In Part II: Apropos of the Wet Snow, we learn what happens to a man who no longer knows how to make choices for himself. The Underground Man is so desperate to have some freedom, that even making the wrong choices, such as going to a dinner where he isn’t wanted and trying to slap a man he envies, seem preferable to him than doing nothing at all. The culmination of the novel consists in following the Underground Man in his efforts to get revenge on a man who he believes has disrespected him, knowing full well that everything will end badly. His life is already a chain of wrong decisions and he believes it is too late to correct this course. But the Underground Man does not generalize his own, unfortunate case to everyone; quite the contrary, he appears to even warn his readers to not become like him. The Underground Man’s personality, then, is not the key element to understanding Notes from Underground; it is his message regarding control and freedom.

Our Underground Man doesn’t believe in utopia, for example. He knows that the government’s attempts at creating a perfect society, aiming to eliminate pain and suffering, only achieve these goals in an artificial manner that will deprive men of their freedom. A man of letters, he references the novel What Is to Be Done? and the author, Nikolai Chernyshevsky, to criticize Chernyshevsky’s utopian idea of what he calls the “Crystal Palace.” The passage below (from Part I) is his critique of the Crystal Palace. It resonates, I find, with my hesitations regarding the lockdown that has been imposed for several months now:

You, for instance, want to cure men of their old habits and reform their will in accordance with science and good sense. But how do you know, not only that it is possible, but also that it is desirable to reform man in that way? And what leads you to the conclusion that man’s inclinations need reforming? In short, how do you know that such a reformation will be a benefit to man? And to go to the root of the matter, why are you so positively convinced that not to act against his real normal interests guaranteed by the conclusions of reason and arithmetic is certainly always advantageous for man and must always be a law for mankind? So far, you know, this is only your supposition. It may be the law of logic, but not the law of humanity.

The law of humanity is a broad term, but the Underground Man differentiates it from anything that can be empirically known. Human action is unpredictable, which is to say that it is creative. As such, the law of humanity seldom fits any prescribed molds casted upon ideas of reformation or “improvement.” As men, we also are naturally made to plan and prepare for strife. It is in our nature to react—to fight or to flee—in the face of calamity. When this nature is repressed, we deprive people of the essential practices that are part of human nature: resourcefulness and choice. The Underground Man describes it the following way:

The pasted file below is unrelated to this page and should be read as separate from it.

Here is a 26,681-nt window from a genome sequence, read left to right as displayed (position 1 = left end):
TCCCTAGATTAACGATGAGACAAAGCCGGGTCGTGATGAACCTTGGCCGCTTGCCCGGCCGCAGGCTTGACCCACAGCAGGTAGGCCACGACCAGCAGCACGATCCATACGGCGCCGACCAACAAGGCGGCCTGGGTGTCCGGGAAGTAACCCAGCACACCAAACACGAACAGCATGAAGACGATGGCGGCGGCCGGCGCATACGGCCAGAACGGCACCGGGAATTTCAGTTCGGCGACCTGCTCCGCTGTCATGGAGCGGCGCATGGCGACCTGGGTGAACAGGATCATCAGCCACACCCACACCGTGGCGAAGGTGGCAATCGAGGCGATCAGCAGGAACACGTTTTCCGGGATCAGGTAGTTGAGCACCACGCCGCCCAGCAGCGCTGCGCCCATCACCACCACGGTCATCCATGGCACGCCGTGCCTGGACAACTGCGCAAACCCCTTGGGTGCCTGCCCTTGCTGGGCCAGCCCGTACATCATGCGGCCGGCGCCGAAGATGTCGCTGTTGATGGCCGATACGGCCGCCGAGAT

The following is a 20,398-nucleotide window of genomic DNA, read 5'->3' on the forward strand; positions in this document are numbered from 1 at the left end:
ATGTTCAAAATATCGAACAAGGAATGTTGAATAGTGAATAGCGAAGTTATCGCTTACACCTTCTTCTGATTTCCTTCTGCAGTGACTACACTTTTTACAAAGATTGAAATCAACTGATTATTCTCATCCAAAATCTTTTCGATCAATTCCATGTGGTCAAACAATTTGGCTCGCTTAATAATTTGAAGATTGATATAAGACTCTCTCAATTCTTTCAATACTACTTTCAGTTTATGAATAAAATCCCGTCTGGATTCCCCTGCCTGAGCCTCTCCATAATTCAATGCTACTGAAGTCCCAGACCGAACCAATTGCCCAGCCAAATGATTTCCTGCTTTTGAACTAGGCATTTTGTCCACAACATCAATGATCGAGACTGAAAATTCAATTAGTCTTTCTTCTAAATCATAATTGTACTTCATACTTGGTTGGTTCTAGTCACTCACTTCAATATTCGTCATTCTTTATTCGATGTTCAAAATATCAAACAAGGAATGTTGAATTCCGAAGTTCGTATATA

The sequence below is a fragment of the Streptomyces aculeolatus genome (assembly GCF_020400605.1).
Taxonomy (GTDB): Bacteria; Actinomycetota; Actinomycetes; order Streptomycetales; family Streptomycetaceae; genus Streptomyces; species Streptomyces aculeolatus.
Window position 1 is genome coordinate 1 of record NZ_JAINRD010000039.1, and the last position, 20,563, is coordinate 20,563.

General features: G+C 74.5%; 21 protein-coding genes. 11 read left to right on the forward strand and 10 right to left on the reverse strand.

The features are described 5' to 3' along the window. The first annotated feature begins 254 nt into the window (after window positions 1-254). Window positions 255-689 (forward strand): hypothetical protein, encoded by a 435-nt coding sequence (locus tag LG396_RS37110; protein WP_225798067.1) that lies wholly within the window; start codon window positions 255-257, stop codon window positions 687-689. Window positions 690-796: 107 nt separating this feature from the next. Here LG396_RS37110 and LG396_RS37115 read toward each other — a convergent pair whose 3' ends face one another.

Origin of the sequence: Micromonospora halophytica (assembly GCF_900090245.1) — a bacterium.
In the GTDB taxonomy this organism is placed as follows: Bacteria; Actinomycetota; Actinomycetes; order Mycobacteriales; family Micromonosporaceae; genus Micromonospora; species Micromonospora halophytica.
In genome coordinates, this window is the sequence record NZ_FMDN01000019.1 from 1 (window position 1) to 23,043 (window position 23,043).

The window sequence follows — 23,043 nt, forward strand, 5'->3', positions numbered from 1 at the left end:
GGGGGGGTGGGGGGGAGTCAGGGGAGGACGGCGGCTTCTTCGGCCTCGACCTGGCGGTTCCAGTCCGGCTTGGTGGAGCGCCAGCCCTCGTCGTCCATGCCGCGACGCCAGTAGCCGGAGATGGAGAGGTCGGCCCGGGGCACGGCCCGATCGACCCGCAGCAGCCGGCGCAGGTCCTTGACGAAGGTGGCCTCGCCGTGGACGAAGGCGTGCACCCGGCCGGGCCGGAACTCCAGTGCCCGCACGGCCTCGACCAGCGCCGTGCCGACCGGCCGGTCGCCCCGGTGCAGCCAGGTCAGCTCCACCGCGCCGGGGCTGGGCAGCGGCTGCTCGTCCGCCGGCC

I agree that man is pre-eminently a creative animal, predestined to strive consciously for an object and to engage in engineering—that is, incessantly and eternally to make new roads, wherever they may lead. But the reason why he wants sometimes to go off at a tangent may just be that he is predestined to make the road, and perhaps, too, that however stupid the “direct” practical man may be, the thought sometimes will occur to him that the road almost always does lead somewhere, and that the destination it leads to is less important than the process of making it, and that the chief thing is to save the well-conducted child from despising engineering, and so giving way to the fatal idleness, which, as we all know, is the mother of all the vices. Man likes to make roads and to create, that is a fact beyond dispute. But why has he such a passionate love for destruction and chaos also? Tell me that!

The problems in the Underground Man’s society are not a direct translation to the problems in our society, of course. There are stark differences between Russia in the 19th century and America in the 21st. His emotions, thoughts, and frustrations, nonetheless, are human—universal. The epigraph of this essay is the Underground Man’s questions for us: “And why are you so firmly . . . convinced that only the normal and the positive—in other words, only what is conducive to welfare—is for the advantage of man? Is not reason in error as regards advantage? Does not man, perhaps, love something besides well-being?” I can only speak for myself when I say that my well-being is less important to me at the moment than being with my loved ones, from whom I am currently apart due to imposed travel restrictions, and there are countless stories of individuals for whom certain plans were cancelled, or problems extenuated, due to an arbitrarily prolonged lockdown. Some of these plans or problems that are personal to us—the control over which we’ve had to unwillingly abandon—can perhaps be postponed and repaired, but many, many cannot. The choice of sacrifice should be man’s to make, and the reasons for which he sacrifices his own. Notes from Underground serves as a reminder that an excessive acceptance of government-imposed isolation (life underground) deprives us men of living: Of choosing, of suffering, and of prevailing.

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Works Cited:

Dostoyevsky, Fyodor. Notes from Underground. Project Gutenberg.

The featured image is “Christ in the Gethsemane Garden” (1901) by Arkhip Kuindzhi (1842-1910) and is in the public domain, courtesy of Wikimedia Commons.